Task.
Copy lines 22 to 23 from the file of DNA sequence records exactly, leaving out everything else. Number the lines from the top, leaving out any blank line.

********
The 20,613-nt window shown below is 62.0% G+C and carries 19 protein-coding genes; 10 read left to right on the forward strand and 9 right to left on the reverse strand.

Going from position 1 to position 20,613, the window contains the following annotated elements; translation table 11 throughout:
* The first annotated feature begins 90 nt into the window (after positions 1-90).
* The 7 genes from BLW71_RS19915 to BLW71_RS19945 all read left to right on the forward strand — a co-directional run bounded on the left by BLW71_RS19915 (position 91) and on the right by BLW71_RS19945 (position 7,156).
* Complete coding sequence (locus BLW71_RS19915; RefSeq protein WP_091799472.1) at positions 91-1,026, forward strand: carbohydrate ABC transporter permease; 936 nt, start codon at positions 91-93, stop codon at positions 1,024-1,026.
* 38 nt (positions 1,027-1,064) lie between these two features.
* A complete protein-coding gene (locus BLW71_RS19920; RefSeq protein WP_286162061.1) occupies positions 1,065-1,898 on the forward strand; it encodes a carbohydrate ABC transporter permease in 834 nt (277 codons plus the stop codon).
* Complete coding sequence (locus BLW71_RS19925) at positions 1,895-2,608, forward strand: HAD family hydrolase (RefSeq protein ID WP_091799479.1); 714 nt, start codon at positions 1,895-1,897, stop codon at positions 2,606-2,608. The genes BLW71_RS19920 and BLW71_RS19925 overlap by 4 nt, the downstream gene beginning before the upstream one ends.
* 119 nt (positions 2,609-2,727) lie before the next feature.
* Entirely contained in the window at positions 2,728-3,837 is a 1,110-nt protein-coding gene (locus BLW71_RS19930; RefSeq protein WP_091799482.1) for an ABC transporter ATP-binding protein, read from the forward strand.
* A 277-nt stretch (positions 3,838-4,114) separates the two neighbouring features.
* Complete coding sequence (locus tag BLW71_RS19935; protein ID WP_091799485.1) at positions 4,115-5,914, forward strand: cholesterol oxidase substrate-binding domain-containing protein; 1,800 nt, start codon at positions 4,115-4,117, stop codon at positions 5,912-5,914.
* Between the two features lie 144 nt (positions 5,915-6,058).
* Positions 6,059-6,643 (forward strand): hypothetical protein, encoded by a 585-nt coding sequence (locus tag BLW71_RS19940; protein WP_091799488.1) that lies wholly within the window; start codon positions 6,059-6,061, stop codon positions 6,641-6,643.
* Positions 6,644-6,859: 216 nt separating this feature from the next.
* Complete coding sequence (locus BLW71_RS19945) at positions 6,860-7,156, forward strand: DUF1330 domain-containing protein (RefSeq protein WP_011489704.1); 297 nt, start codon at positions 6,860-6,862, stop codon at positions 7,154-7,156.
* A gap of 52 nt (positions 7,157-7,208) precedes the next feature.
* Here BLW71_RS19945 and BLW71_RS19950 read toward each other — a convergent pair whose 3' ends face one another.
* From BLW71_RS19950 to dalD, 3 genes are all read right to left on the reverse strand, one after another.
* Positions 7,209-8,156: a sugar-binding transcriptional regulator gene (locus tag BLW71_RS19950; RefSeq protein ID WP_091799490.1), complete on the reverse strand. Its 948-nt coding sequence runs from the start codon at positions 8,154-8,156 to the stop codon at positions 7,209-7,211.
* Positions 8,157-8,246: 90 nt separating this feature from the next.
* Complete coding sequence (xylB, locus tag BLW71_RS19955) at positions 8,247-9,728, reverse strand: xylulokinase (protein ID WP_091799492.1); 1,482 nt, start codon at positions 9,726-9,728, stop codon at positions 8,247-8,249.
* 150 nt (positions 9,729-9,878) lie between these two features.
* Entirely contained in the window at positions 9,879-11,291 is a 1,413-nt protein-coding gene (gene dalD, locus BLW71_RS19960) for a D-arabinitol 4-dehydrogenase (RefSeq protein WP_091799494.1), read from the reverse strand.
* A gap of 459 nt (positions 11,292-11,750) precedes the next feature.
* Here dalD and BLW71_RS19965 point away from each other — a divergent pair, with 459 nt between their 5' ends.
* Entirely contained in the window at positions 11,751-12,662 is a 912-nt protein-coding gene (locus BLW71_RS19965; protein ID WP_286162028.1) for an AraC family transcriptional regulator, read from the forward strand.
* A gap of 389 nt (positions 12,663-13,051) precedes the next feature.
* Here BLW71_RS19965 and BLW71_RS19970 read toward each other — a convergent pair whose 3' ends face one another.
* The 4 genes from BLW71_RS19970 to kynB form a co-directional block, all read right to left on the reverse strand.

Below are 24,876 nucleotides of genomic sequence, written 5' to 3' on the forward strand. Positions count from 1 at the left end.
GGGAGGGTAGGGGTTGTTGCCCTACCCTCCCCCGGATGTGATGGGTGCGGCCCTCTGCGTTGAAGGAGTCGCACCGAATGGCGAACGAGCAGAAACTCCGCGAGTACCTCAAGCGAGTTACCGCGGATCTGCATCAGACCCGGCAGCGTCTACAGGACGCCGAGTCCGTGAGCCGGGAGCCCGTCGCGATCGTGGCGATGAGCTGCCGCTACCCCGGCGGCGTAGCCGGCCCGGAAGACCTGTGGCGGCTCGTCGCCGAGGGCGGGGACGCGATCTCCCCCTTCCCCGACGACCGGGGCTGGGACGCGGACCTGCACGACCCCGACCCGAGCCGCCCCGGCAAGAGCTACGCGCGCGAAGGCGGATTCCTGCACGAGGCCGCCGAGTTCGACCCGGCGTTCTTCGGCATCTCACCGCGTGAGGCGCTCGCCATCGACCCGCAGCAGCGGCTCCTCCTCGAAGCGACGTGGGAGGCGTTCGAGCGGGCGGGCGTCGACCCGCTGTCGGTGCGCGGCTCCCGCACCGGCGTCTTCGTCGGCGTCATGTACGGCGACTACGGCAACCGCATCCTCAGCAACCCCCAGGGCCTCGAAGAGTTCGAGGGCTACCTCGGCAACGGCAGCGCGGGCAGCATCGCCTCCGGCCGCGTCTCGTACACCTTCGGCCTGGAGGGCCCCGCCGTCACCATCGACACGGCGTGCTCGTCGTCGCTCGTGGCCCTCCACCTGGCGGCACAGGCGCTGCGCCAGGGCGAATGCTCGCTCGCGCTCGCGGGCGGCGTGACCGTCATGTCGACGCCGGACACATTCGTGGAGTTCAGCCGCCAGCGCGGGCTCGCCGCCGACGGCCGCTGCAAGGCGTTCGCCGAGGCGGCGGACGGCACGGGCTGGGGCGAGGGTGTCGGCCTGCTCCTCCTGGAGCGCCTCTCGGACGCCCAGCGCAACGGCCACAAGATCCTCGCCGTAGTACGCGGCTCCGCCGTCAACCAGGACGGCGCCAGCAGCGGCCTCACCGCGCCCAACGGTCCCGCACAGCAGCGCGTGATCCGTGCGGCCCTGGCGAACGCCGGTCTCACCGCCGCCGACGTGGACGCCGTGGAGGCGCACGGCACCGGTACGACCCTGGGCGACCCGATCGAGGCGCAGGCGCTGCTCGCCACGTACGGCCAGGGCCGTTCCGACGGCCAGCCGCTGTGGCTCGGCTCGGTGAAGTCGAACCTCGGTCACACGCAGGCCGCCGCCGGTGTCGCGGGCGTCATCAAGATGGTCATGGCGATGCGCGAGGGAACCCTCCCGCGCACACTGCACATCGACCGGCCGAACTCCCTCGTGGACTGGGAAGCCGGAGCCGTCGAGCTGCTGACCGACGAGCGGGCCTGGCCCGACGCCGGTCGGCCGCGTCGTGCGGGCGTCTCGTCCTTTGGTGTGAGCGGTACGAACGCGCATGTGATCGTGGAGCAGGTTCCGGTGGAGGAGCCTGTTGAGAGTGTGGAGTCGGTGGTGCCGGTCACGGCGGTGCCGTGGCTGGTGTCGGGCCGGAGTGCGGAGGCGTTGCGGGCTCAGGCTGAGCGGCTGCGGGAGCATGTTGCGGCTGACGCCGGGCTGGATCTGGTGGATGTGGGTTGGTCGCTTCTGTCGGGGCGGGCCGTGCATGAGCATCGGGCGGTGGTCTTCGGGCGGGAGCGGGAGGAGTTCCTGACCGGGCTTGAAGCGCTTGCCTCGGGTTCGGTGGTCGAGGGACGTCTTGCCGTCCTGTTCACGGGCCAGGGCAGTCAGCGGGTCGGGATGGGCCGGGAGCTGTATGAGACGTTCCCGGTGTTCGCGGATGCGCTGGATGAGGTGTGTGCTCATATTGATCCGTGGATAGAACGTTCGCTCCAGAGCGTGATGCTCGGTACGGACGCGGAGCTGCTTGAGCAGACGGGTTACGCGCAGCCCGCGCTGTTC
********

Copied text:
* Complete coding sequence (xylB, locus tag BLW71_RS19955) at positions 8,247-9,728, reverse strand: xylulokinase (protein ID WP_091799492.1); 1,482 nt, start codon at positions 9,726-9,728, stop codon at positions 8,247-8,249.
* 150 nt (positions 9,729-9,878) lie between these two features.